Analyst: iPhone Will Get Bigger — Just Not That Big
How big will Apple’s (NASDAQ:AAPL) future iPhone iterations become? Fans of over-sized iOS-powered smartphones that were looking forward to the debut of an Apple phablet next year may want to read KGI Securities analyst Ming-Chi Kuo’s note before they get their hopes up.
Recently, the Wall Street Journal cited unnamed industry sources that reported Apple “has begun evaluating a plan to offer iPhones with screens ranging from 4.8 inches to as high as 6 inches.” The news was welcomed by many analysts who have been urging Apple to exploit the phone-tablet hybrid market that was pioneered by Samsung (SSNLF.PK) with its Galaxy Note line of phablets.
Despite the rumors, well-connected analyst Kuo is doubtful that Apple will release a device with a screen larger than 4.5 to 5 inches in 2014, reports Apple Insider. This would keep Apple’s larger-screen iPhone squarely on the phone side of the phone/tablet divide.
Kuo points to Apple’s “unwavering principle of one hand use” for its iPhones as its reason for not wanting to make a display larger than 5 inches. Apple last changed the screen size in its iPhone product line when it went from the 3.5-inch screen of the iPhone 4S to the 4-inch screen of the iPhone 5.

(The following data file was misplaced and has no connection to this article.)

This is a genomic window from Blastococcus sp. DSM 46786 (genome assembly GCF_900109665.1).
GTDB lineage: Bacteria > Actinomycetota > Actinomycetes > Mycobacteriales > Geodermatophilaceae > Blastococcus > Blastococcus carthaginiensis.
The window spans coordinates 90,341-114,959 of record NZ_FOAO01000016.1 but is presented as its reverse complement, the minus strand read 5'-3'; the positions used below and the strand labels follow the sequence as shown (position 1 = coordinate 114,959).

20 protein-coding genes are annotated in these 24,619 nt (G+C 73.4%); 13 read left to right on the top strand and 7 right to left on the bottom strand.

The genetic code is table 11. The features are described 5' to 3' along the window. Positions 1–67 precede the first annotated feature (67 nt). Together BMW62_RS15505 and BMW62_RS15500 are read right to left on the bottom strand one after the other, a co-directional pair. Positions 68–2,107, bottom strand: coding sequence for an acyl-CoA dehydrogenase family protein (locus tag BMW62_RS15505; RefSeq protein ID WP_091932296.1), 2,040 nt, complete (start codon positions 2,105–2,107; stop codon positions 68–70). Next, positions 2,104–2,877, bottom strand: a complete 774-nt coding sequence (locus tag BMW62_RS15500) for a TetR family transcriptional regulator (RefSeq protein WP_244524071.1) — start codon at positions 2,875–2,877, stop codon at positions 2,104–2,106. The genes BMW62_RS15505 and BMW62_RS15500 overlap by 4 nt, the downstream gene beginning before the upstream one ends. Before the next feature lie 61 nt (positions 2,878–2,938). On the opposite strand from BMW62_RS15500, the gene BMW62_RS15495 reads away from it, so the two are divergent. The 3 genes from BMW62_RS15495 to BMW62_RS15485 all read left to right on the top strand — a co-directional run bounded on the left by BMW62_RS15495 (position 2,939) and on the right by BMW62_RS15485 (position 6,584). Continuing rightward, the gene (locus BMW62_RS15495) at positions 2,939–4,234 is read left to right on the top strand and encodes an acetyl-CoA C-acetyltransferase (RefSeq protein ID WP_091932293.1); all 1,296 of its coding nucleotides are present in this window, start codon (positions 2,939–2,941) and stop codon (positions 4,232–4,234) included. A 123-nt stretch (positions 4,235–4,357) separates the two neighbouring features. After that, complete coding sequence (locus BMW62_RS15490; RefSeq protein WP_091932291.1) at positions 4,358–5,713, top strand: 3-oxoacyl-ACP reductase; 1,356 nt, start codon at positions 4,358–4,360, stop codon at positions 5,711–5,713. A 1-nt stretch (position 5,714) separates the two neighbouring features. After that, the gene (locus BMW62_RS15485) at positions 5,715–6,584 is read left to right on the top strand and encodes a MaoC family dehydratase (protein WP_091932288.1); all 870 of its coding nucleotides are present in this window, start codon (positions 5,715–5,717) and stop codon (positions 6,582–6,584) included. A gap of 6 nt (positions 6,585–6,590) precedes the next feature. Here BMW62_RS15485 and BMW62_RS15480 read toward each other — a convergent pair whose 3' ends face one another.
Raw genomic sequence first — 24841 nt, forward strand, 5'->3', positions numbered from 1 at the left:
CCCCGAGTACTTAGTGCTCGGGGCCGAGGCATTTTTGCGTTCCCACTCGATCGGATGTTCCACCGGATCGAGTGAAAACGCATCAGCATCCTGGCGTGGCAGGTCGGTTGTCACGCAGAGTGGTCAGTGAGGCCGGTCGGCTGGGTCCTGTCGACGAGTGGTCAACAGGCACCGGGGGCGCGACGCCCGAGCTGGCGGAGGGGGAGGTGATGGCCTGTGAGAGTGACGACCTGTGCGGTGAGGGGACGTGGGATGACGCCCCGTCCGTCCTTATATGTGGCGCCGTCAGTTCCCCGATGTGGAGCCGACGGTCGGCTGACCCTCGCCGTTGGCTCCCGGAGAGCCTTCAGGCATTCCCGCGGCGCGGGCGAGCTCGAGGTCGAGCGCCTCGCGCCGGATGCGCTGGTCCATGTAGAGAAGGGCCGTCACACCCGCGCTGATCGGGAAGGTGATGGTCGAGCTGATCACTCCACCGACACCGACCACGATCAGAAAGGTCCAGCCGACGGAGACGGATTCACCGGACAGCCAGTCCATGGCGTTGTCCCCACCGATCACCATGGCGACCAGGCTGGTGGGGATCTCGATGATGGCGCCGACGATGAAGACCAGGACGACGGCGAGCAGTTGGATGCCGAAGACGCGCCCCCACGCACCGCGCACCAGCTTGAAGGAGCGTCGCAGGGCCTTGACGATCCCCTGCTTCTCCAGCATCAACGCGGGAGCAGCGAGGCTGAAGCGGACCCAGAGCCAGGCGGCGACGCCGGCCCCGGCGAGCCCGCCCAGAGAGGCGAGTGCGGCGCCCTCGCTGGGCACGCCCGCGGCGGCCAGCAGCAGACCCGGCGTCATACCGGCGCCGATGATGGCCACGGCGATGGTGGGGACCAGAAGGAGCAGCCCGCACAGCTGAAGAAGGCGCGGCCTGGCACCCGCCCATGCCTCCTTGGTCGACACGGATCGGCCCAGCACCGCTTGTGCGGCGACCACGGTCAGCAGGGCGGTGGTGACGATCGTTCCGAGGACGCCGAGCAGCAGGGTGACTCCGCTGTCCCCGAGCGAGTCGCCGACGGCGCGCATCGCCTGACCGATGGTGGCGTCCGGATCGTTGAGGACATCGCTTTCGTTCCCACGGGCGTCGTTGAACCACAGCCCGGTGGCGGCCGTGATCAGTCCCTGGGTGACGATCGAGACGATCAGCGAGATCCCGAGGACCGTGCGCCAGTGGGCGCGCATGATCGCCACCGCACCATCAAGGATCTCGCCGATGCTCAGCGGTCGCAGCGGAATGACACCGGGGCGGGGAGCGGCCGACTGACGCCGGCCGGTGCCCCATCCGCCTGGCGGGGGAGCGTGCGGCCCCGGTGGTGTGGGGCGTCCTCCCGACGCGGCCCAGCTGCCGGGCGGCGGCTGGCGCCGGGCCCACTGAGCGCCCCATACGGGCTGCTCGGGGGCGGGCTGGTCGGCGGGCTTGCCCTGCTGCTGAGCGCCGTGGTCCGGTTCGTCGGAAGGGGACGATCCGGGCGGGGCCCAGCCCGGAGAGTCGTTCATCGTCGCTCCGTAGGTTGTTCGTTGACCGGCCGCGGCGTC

Cantor Fitzgerald analyst Brian White recently wrote a note that predicted an Apple phablet would help the Cupertino-based company increase its share of the smartphone market in China, where “‘awkwardly’ large smartphones” are currently a fashion trend. Samsung’s recently released Galaxy Note III features a 5.7-inch display, which is even larger than the 5.55-inch display of its predecessor, the Galaxy Note II.
Although some analysts and consumers would like to see an iPhone phablet next year, Apple may be wiser to avoid engaging in a game of screen-size one-upmanship with its rivals. According to a smartphone size preference survey released by Strategy Analytics earlier this year, most existing smartphone owners prefer a screen size between 4.2 inches and 4.7 inches.
Here’s how Apple closed out the trading week.
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